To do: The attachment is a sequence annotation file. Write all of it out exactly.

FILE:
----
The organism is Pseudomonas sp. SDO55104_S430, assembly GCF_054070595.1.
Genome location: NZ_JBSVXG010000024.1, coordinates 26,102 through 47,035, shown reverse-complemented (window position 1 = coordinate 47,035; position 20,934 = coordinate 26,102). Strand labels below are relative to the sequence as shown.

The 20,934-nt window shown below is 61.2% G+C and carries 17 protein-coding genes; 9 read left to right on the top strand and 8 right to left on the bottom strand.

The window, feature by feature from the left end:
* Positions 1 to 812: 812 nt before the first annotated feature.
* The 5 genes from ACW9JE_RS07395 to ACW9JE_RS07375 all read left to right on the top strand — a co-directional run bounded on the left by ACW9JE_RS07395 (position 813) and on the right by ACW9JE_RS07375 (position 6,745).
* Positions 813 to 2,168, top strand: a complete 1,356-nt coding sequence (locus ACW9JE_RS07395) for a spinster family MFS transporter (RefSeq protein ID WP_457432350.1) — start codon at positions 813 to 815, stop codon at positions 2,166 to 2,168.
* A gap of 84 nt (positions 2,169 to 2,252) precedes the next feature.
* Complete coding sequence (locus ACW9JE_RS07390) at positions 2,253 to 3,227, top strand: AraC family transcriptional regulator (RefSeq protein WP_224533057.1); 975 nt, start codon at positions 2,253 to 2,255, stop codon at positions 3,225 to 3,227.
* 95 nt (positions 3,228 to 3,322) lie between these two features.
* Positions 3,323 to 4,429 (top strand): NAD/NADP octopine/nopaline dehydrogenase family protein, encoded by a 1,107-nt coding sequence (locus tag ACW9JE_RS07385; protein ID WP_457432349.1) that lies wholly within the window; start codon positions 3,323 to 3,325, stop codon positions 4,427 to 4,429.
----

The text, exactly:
The organism is Pseudomonas sp. SDO55104_S430, assembly GCF_054070595.1.
Genome location: NZ_JBSVXG010000024.1, coordinates 26,102 through 47,035, shown reverse-complemented (window position 1 = coordinate 47,035; position 20,934 = coordinate 26,102). Strand labels below are relative to the sequence as shown.

The 20,934-nt window shown below is 61.2% G+C and carries 17 protein-coding genes; 9 read left to right on the top strand and 8 right to left on the bottom strand.

The window, feature by feature from the left end:
* Positions 1 to 812: 812 nt before the first annotated feature.
* The 5 genes from ACW9JE_RS07395 to ACW9JE_RS07375 all read left to right on the top strand — a co-directional run bounded on the left by ACW9JE_RS07395 (position 813) and on the right by ACW9JE_RS07375 (position 6,745).
* Positions 813 to 2,168, top strand: a complete 1,356-nt coding sequence (locus ACW9JE_RS07395) for a spinster family MFS transporter (RefSeq protein ID WP_457432350.1) — start codon at positions 813 to 815, stop codon at positions 2,166 to 2,168.
* A gap of 84 nt (positions 2,169 to 2,252) precedes the next feature.
* Complete coding sequence (locus ACW9JE_RS07390) at positions 2,253 to 3,227, top strand: AraC family transcriptional regulator (RefSeq protein WP_224533057.1); 975 nt, start codon at positions 2,253 to 2,255, stop codon at positions 3,225 to 3,227.
* 95 nt (positions 3,228 to 3,322) lie between these two features.
* Positions 3,323 to 4,429 (top strand): NAD/NADP octopine/nopaline dehydrogenase family protein, encoded by a 1,107-nt coding sequence (locus tag ACW9JE_RS07385; protein ID WP_457432349.1) that lies wholly within the window; start codon positions 3,323 to 3,325, stop codon positions 4,427 to 4,429.